Tuesday, April 21, 2015

Toxoplasma gondii infection modulate systemic allergic immune response in BALB/c mice

2015 Apr 14. pii: S0014-4894(15)00090-9. doi: 10.1016/j.exppara.2015.04.001. [Epub ahead of print]
The increased prevalence of allergies in developed countries has been attributed to a reduced exposure to some microbes. In agreement with epidemiological studies, we previously showed that Toxoplasma gondii infection prevents allergic airway inflammation. The mechanisms would be related to the strong Th1 response induced by the parasite and to regulatory cell induction. Herein we further characterized whether T. gondii allergy modulation extents to a systemic level or if it is limited to the lung. Parasite infection before allergic sensitization resulted in a diminished Th2 cytokine response and, when sensitized during acute infection, an increased in TGF-β production was detected. Allergen specific T cell proliferation was also reduced. Sensitization during both acute and chronic phases of infection resulted in a decreased anaphylaxis reaction. Our results extend earlier work and show that, in addition to lung airway inflammation, T. gondii infection can suppress allergic responses at systemic level. These results open the possibility that this protozoan infection could modulate other allergic disorders such as atopic dermatitis or oral allergies. Understanding the mechanisms by which different microorganisms regulate inflammation may potentially lead to the development of strategies aimed to control atopic diseases.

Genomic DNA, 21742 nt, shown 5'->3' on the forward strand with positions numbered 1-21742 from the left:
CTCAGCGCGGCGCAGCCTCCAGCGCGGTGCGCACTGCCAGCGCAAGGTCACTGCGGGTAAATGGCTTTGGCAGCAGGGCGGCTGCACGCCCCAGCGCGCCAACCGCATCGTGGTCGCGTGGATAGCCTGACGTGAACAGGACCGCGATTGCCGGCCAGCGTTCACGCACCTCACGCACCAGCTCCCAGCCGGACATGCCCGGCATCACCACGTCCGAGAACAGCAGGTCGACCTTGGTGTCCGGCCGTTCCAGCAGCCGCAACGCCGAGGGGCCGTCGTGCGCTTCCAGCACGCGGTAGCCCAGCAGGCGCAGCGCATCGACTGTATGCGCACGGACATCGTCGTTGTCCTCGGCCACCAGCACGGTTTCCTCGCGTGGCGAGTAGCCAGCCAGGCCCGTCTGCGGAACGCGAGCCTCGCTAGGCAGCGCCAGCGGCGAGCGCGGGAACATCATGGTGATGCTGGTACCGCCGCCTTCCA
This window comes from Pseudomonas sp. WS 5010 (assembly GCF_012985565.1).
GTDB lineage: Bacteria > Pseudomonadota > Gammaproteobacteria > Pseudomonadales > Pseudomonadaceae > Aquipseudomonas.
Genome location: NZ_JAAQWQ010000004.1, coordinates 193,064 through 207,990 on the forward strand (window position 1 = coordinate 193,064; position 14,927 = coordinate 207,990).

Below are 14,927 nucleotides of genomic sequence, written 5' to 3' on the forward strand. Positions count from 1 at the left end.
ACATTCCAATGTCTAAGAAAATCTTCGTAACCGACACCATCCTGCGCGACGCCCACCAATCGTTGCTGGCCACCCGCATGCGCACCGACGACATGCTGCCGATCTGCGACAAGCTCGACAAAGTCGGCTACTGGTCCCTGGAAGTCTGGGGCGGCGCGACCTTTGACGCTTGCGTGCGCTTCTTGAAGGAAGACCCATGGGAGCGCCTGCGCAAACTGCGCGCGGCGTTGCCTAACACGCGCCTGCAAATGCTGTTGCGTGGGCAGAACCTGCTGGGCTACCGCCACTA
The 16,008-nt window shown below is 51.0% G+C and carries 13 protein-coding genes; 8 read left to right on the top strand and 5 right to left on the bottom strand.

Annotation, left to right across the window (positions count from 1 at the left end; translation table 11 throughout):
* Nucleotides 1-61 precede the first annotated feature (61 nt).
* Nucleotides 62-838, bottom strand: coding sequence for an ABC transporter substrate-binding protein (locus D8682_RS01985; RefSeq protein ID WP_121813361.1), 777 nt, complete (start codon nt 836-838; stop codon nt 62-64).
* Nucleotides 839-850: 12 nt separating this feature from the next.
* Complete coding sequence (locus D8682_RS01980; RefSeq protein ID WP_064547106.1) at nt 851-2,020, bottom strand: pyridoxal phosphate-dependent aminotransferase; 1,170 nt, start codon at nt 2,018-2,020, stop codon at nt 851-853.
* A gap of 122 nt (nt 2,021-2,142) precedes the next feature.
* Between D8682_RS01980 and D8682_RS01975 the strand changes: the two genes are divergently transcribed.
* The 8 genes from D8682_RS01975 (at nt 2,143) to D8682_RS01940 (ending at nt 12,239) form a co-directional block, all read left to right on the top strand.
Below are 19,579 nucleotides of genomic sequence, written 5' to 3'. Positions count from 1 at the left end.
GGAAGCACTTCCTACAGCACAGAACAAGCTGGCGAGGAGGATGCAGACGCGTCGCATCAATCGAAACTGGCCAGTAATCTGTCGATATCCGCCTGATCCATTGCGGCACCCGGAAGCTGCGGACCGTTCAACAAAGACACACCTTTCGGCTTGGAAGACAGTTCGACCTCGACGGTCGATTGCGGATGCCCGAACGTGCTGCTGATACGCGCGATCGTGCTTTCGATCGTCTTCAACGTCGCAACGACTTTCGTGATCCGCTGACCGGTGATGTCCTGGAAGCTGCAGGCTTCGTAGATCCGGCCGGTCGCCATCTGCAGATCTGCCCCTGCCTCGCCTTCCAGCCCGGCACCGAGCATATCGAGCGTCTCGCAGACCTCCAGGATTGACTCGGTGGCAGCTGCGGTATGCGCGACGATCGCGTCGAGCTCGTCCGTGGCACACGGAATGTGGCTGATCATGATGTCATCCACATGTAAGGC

Copyright © 2015. Published by Elsevier Inc.


Allergy; Anaphylaxis; Immune-modulation; Infection; Toxoplasma gondii
[PubMed - as supplied by publisher]

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